The complex role of compassion in justice
The story doesn’t end with these findings—or the researchers’ interpretations of the findings.
The design of the experiment might have led to unwarranted conclusions. Emiliana Simon-Thomas, science director at the Greater Good Science Center, argues that there are very few situations in real life where people’s only option is to punish—where there is no possibility of helping the victim or otherwise addressing the problem.
“People always have a choice whether to direct the motivation and intentionality of compassion towards harming perpetrators, supporting victims, or trying to understand or address the circumstances that lead to the harm to begin with,” she says.
Like Pfattheicher, she sees compassion for suffering victims as leading to a desire to correct wrongs, playing an important role in justice. The compassionate people in Pfattheicher’s study, she says, may have been motivated to punish wrongdoers in order to protect victims and others in the community from future harm.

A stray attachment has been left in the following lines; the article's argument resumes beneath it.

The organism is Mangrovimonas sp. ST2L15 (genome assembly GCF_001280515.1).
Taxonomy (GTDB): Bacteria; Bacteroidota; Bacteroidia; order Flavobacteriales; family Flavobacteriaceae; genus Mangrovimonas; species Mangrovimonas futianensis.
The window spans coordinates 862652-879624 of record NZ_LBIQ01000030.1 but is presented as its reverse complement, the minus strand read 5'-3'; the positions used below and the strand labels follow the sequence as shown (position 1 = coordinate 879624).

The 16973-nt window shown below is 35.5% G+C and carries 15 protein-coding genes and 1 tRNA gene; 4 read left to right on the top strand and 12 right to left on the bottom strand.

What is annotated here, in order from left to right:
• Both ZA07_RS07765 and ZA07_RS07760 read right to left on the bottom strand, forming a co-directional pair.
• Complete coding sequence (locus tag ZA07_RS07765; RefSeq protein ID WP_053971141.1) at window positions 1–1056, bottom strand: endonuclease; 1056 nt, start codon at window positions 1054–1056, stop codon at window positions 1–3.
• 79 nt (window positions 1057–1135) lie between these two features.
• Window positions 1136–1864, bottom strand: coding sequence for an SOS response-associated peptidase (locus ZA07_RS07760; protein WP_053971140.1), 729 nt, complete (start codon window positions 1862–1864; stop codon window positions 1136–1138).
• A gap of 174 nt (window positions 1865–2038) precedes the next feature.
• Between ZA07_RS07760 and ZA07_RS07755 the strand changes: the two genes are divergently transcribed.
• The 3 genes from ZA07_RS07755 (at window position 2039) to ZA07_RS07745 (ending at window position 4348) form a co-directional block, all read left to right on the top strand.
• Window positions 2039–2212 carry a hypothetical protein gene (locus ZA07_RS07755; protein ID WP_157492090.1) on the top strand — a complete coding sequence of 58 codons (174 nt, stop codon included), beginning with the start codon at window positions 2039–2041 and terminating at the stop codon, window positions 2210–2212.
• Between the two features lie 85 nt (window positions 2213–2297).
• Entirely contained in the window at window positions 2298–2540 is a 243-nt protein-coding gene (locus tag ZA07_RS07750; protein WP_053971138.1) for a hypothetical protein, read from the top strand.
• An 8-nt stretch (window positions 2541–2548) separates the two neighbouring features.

“If compassion did not lead to motivation to restore justice, to protect the wider community from harm, then it would just be touchy-feely and leave everyone vulnerable to exploitation,” she says.
The study lends some credence to this view by showing that someone feeling compassion only wanted to punish people more who’d intentionally caused the harm. If, for example, participants were told that the young man in George’s story bumped into him by accident, there were no differences in the severity of punishment endorsed by those who felt more compassion for George than for those who felt less compassion.
“This means that where there is no explicit injustice, compassion doesn’t influence motivation to punish,” she says. “Instead, compassion is discerning.”